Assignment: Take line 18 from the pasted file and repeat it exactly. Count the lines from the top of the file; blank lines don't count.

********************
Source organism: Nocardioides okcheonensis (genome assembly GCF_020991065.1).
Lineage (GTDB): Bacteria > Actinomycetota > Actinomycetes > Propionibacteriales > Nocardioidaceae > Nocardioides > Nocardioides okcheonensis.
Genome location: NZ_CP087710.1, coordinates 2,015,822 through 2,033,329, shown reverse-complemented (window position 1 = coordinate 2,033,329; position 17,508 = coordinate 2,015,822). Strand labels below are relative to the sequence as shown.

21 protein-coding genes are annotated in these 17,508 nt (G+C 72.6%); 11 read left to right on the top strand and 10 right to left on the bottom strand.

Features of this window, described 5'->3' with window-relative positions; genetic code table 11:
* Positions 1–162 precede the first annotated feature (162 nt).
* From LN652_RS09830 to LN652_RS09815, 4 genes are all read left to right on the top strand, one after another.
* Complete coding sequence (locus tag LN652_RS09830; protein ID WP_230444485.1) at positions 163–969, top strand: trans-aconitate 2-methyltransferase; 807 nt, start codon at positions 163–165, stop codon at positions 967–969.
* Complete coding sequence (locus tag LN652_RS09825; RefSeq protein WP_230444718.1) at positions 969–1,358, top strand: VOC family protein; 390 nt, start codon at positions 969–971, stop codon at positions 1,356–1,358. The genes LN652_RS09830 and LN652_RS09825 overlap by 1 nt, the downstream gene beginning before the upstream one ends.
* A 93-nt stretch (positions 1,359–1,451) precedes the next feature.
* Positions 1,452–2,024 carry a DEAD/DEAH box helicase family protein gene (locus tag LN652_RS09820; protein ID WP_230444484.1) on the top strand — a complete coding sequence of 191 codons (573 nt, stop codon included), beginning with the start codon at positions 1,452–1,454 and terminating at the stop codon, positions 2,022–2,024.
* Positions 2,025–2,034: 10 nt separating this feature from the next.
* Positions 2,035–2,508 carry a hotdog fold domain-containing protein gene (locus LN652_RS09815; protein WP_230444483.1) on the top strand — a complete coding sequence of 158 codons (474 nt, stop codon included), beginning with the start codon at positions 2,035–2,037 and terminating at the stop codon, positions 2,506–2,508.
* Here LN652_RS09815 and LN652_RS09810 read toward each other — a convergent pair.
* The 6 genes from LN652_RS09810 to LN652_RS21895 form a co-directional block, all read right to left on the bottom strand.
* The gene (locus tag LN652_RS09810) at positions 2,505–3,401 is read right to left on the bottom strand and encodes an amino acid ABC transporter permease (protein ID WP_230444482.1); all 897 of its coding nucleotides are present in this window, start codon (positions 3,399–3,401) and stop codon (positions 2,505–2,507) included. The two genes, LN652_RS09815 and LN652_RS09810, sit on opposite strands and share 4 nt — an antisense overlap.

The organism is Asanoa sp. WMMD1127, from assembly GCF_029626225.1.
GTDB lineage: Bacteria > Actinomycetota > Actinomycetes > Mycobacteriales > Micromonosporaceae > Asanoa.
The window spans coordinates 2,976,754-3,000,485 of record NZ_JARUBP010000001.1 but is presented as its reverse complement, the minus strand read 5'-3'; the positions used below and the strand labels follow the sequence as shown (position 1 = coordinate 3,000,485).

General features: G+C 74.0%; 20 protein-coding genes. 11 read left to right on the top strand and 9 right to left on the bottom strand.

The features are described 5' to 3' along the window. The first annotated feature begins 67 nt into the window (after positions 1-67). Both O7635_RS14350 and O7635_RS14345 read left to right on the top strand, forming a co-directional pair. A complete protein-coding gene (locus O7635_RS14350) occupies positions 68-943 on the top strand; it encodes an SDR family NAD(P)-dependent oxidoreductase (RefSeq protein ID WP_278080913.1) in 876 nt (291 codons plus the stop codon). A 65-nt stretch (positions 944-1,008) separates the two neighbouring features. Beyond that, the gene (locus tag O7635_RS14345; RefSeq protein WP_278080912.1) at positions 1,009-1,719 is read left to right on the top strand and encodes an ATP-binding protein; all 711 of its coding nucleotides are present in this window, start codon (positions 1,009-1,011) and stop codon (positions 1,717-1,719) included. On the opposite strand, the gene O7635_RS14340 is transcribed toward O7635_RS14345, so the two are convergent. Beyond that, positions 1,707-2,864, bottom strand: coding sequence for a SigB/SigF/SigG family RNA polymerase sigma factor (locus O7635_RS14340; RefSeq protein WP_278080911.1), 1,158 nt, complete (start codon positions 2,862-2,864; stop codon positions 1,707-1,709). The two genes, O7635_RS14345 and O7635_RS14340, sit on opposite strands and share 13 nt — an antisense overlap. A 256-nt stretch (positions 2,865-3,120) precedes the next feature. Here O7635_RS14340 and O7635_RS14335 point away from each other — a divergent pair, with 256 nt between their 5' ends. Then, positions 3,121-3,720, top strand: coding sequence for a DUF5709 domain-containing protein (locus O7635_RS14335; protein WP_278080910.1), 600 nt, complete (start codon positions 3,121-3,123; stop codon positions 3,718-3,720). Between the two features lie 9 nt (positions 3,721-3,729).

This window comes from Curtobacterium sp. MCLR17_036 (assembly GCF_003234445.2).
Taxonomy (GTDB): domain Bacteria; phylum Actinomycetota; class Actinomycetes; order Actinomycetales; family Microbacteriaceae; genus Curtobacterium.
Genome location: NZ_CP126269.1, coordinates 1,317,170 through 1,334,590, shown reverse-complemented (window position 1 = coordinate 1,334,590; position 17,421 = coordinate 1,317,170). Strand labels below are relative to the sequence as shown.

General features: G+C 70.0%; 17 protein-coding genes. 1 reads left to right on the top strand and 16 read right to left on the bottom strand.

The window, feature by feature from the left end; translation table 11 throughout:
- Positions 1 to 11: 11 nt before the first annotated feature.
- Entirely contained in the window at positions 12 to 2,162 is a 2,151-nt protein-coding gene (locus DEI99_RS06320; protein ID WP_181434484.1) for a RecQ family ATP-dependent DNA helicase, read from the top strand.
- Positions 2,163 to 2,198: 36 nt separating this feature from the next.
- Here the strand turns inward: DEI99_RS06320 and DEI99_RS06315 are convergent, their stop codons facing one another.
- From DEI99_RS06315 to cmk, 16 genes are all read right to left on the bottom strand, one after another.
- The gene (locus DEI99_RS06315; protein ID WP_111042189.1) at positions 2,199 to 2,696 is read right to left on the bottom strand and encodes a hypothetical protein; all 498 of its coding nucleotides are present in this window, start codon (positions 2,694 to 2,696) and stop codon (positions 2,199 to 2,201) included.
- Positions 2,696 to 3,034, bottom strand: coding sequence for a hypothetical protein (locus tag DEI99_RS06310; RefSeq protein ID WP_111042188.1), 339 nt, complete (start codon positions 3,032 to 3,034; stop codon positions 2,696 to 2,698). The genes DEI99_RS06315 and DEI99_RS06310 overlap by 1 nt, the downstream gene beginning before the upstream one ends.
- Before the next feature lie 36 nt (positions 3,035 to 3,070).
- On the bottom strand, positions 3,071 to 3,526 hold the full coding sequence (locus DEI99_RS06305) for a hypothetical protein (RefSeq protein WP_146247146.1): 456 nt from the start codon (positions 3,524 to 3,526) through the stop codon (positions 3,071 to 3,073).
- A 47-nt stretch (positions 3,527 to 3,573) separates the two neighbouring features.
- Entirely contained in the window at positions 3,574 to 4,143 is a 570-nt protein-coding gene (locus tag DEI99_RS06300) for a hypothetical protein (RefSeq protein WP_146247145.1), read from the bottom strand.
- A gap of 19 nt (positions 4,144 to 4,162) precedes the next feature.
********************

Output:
GTDB lineage: Bacteria > Actinomycetota > Actinomycetes > Mycobacteriales > Micromonosporaceae > Asanoa.